Significant but independent cases have been recorded where the media has represented the CJS in a manner that does not paint it as the villain institution or one that is corrupted, racist, sexist, homophobic, or any other form of discrimination it participates in. The media’s relationship with the CJS is not always belligerent. Nonetheless, this can only be spoken of for a singular aspect of the entire CJS institution, the judiciary. The judiciary and the media share a fundamental principle that establishes both their institutions (Ranjan, 2015). Ranjan (2015) describes it as their ability to notably impact the democracy of a region. This effect is bipotential, nonetheless, implying that they both can either intensify and strengthen democracy, or they can both drain its influence and render it useless (Ranjan, 2015). This informs the position media takes up as an aspect of a government.
The shared fundamental principle also explains the presence of media in courts. The presence of media in courts has reflected the level of accountability a state is intending to take to demonstrate honesty and transparency (Tretyakova et al., 2018). According to Tretyakova et al., (2018), the coexistence of these twin institutions is crucial for the survival of the authority of justice in society. The media houses take this opportunity and intensively report on cases that go on through the system (Garcia-Blanco and Bennett, 2018). As a ripple effect, this action creates awareness of the functionality of the system (Garcia-Blanco and Bennett, 2018). It also brings about the concept of trial by media. Here, more pressure is mounted on the CJS by the media’s creation of a widespread perception of innocence or guilt before/after a verdict is given in
a court of law (Krishnan, 2018). Aside from reporting on the daily proceedings of the court, the media’s vast coverage of important court cases and consequently the celebrations that result from them represent the successes and integrity of the judicial system (Garcia-Blanco and Bennett, 2018). By doing so, this form of communication portrays the judiciary as the most integral institution of the CJS (Serra, 2022). Correspondingly, the public quickly responds to this and acts in favor of the judicial system. Significant milestones achieved through court hearings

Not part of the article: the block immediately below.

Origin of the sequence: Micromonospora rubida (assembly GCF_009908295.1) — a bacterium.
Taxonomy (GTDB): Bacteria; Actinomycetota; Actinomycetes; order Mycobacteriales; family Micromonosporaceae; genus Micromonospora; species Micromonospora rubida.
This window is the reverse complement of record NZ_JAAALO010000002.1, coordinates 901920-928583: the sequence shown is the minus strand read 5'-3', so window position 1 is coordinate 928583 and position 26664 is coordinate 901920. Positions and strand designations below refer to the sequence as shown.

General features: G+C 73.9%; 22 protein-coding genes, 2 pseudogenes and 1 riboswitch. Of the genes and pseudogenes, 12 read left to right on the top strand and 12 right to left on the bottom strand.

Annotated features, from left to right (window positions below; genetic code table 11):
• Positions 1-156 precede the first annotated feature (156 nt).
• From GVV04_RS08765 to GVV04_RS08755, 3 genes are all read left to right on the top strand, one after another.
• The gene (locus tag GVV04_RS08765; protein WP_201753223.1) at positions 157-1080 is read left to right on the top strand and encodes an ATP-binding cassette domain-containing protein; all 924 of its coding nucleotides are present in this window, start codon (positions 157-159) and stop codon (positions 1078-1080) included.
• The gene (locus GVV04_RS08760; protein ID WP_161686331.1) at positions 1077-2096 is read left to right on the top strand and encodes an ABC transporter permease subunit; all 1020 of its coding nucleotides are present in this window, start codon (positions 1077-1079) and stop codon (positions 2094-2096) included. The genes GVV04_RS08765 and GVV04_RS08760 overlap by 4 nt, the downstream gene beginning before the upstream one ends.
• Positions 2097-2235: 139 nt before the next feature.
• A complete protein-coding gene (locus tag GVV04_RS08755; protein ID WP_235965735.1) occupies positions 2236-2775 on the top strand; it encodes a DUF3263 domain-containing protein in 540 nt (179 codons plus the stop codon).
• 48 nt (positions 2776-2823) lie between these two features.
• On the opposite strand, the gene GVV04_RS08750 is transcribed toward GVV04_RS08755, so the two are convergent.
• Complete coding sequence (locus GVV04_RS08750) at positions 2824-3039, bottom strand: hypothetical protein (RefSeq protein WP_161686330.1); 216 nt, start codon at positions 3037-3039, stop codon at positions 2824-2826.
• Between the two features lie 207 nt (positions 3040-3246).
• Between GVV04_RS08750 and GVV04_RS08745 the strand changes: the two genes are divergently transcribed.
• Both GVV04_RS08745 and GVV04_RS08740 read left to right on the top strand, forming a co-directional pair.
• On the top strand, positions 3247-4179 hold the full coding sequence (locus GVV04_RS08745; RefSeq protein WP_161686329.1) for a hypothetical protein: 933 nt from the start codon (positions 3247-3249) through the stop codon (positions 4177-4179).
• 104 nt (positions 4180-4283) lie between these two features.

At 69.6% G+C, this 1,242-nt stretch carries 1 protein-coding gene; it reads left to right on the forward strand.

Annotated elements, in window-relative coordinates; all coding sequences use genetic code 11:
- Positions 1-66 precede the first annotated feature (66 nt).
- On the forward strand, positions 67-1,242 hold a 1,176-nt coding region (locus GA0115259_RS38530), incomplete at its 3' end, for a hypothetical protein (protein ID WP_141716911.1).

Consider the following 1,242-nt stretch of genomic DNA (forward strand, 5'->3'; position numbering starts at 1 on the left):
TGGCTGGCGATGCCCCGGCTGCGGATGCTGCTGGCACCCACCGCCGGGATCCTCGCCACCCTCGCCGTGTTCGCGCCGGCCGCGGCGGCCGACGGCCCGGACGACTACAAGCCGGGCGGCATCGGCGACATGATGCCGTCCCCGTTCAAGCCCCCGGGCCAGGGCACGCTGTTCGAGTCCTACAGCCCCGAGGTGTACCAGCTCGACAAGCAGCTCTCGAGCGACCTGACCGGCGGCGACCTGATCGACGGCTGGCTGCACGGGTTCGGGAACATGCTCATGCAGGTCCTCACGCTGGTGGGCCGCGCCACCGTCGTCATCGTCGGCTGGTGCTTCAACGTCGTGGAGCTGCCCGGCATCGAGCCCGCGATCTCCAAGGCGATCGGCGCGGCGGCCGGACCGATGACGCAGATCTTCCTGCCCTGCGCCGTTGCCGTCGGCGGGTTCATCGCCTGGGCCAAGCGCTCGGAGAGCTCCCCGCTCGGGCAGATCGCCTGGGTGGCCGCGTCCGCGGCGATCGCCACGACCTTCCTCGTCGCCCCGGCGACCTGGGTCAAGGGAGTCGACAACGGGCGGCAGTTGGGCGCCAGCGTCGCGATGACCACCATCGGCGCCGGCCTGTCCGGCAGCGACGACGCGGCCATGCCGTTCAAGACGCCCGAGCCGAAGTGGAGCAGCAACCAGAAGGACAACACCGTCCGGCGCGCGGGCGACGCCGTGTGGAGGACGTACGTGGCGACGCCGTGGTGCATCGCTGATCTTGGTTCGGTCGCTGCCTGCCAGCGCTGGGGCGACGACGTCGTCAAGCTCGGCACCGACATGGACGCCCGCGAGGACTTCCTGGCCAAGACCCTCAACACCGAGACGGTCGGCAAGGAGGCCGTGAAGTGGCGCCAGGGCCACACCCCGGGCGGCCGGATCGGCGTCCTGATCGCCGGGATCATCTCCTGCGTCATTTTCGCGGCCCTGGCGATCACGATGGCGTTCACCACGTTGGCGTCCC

In summary, the question of whether the media represents the Criminal Justice System exclusively as a successful institution or rather leaves space for both monitoring and criticism is answered through the discussion in this essay. In most cases, the media portrays the criminal justice system from a critical point of view. This thesis is verified through the analysis of media content, production, and effect. It is observed that the media is considered the ‘gatekeeper’ of integrity because of its monitoring and scrutiny of the dealings of the CJS. The essay provides an example of an instance when the media represented the CJS as a successful and integral institution. This is seen to only happen when referring to the judicial system. From the above analysis, it can be concluded that the media acts more as a gatekeeper than it does as a cheerleader.